Brownell named dean of URI's
College of Arts and Sciences
KINGSTON, R.I. -- June 29, 1999 -- Kermit the Frog
tells us that it's not easy being green. He might have said it isn't easy
being dean. But then, he never met Dr. Winifred Brownell, affectionately
known as Winnie to her friends and colleagues. She makes her demanding job
as new dean of the University of Rhode Island's College of Arts and Sciences
seem like child's play.
Yet Brownell isn't kidding around when it comes
to what is best for students and faculty in URI's largest and most diverse
College, which has more than 300 full-time employees, 22 departments and
more than 60 undergraduate and graduate programs, research centers and institutes,
concert, performance and fine arts series, and outreach programs. As its
interim dean for the past three years, Brownell has a thorough knowledge
of the College which recently celebrated its 50th anniversary.
"People often ask me 'What do you get with
a liberal arts education?' My answer is SUCCESSFUL," says the dean.
"We produce well-educated citizens who are prepared for change."
"Winnie is a strong advocate for the College's
students and faculty and a champion of its programs," said M. Beverly
Swan, Provost and Vice President for Academic Affairs. "I feel privileged
that a national search resulted in the appointment of an individual with
Winnie's talents and dedication. She is both tough and compassionate, a
wonderful leader and a great colleague," said Swan.
Brownell is also aware of limited resources. To
gain flexibility and support for the College, the dean has worked with Robert
Beagle, vice president of University Advancement and his staff -- especially
Thomas Zorabedian --to help raise almost $2-million for the College since
Brownell says that in the past, the University
has often pursued and disseminated knowledge for knowledge's sake. Today,
the University seeks partnerships with business, industry, and the private
sector to increase economic development, support basic research, and enhance
the quality of people's lives.
The dean calls the College "the vibrant heart"
of URI. It offers 40 undergraduates majors and 16 graduate degrees, and
its faculty are involved in the University's four focus areas and each university-funded
Under Brownell's leadership the College has added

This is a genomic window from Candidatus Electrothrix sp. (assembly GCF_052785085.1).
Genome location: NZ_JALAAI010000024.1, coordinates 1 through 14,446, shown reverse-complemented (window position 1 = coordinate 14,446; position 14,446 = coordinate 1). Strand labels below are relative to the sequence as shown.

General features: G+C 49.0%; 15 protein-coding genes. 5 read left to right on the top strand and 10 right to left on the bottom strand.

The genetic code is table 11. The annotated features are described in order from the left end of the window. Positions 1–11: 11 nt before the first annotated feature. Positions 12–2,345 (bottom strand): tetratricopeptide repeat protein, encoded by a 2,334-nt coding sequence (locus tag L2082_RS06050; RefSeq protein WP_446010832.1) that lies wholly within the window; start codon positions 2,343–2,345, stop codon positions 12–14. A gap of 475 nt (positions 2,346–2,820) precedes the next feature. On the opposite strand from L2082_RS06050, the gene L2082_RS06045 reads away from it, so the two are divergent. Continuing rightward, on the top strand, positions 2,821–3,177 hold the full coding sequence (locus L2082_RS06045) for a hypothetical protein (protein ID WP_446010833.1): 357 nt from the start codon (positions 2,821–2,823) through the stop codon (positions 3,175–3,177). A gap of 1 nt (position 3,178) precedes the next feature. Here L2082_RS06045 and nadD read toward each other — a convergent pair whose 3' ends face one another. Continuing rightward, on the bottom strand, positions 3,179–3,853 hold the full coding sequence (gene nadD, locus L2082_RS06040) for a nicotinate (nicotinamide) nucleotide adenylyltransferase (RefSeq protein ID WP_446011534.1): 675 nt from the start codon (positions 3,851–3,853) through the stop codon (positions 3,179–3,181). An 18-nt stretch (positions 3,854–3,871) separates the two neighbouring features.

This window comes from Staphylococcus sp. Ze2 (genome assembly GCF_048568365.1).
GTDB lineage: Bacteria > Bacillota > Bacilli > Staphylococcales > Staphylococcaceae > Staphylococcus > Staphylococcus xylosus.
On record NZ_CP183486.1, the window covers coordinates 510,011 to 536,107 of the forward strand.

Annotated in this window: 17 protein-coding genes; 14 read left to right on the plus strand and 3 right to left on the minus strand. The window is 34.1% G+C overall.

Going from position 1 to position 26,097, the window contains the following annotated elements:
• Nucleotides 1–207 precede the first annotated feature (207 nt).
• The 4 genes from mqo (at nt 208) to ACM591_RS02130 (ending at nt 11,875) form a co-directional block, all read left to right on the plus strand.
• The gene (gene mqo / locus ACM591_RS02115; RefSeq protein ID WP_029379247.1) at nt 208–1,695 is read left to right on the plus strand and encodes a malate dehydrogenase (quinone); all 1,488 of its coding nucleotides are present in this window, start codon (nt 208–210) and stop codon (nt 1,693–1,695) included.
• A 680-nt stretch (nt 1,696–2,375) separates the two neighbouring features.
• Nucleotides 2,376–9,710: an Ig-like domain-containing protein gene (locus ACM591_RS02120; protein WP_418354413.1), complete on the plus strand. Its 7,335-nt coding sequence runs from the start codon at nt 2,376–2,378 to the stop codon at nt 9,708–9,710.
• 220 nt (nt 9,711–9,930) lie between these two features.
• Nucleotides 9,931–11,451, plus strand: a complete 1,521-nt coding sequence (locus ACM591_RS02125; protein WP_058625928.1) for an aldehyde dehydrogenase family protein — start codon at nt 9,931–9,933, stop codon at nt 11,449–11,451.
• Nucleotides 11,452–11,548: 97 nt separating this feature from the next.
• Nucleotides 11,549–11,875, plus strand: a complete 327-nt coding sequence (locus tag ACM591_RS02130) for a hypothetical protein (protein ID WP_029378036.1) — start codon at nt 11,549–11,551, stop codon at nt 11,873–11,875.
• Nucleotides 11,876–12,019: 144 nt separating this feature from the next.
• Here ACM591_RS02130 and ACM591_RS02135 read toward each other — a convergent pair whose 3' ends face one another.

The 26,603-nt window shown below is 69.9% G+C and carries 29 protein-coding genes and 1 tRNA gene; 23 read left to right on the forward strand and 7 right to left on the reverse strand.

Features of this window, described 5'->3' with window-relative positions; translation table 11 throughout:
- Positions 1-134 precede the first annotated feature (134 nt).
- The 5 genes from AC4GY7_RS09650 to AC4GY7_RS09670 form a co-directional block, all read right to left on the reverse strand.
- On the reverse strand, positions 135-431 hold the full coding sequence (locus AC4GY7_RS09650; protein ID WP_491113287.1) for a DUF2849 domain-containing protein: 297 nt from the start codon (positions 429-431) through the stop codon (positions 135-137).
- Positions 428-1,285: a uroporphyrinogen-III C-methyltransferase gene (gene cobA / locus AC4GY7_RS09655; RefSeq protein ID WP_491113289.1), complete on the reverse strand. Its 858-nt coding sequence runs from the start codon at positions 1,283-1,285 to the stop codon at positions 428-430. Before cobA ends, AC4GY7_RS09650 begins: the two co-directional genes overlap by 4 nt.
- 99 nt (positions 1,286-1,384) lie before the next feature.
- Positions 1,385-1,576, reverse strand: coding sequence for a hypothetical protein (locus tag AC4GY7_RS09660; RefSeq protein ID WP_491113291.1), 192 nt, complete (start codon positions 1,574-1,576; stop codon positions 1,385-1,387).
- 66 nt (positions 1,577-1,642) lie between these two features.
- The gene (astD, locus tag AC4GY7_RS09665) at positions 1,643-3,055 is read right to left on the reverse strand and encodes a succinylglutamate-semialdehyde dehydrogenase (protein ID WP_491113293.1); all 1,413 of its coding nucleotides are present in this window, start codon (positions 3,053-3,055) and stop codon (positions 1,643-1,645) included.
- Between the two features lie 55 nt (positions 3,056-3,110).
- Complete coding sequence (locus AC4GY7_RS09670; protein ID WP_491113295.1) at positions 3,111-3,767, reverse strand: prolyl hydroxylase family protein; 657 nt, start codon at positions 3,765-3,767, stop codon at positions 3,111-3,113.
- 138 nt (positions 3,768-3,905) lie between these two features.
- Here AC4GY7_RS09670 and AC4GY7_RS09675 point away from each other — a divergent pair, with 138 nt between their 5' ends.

majors in public relations, African and African-American studies in collaboration
with Rhode Island College, marine biology, and a graduate program in communication
Plans on the horizon include enhancement of Native
American, African and African-American, Asian, and Latin American studies
and further diversification of the faculty.
An interdisclipinary information resource management
graduate program, a graduate program in forensic science, a bachelor of
arts degree in computer science, a film study major, and programs in Hellenic
studies, justice, law, and society are also being considered. The College
also hopes to launch an arts management program with the College of Business
Like a proud parent, Brownell can cite chapter
and verse the multiple accomplishments of the College's faculty, students,
and staff. "The challenge is to provide a supportive climate where
our talented students, faculty, and staff can excel," she says, adding
that the key to success is to listen with care, to delegate when appropriate
and work collaboratively.
Under Brownell's direction, the College has expanded
its arts programming and has rewarded excellence. For example, last year
she established the versatile Hope and Heritage Fund which is used to support
both faculty and student excellence. To date, more than 100 faculty and
students have received awards from the fund. The dean recently purchased
an ink drawing by Stephen Thompson, a
graduating senior whose art was part of the graduating
seniors juried art show with fund money. She plans to purchase a work each
year from the senior show and hang them in one of the 15 Arts and Sciences
Brownell came to URI as an instructor of what is
now known as communication studies. She has served on more than 60 committees
for the University. For eight years, she served as director of URI's Speech
Communication Center, twice coordinated honors colloquiums, chaired the
Faculty Senate, coordinated the organization of URI's College of Human Science
and Services, and served as a member of the American Association of University
Professors Executive Committee. Her research and publications have addressed
aging and communication, new communication technologies, and communication
Always a good sport for a good cause, Brownell
joined URI Professors Chet Hickox and J. Morton Briggs last year to win
the South County Center for the Arts Spelling Bee.
Brownell lives in North Kingstown with her husband
Gary Brownell, associate executive director, American Mathematical Society
and their two children.
For More Information: Jan Sawyer,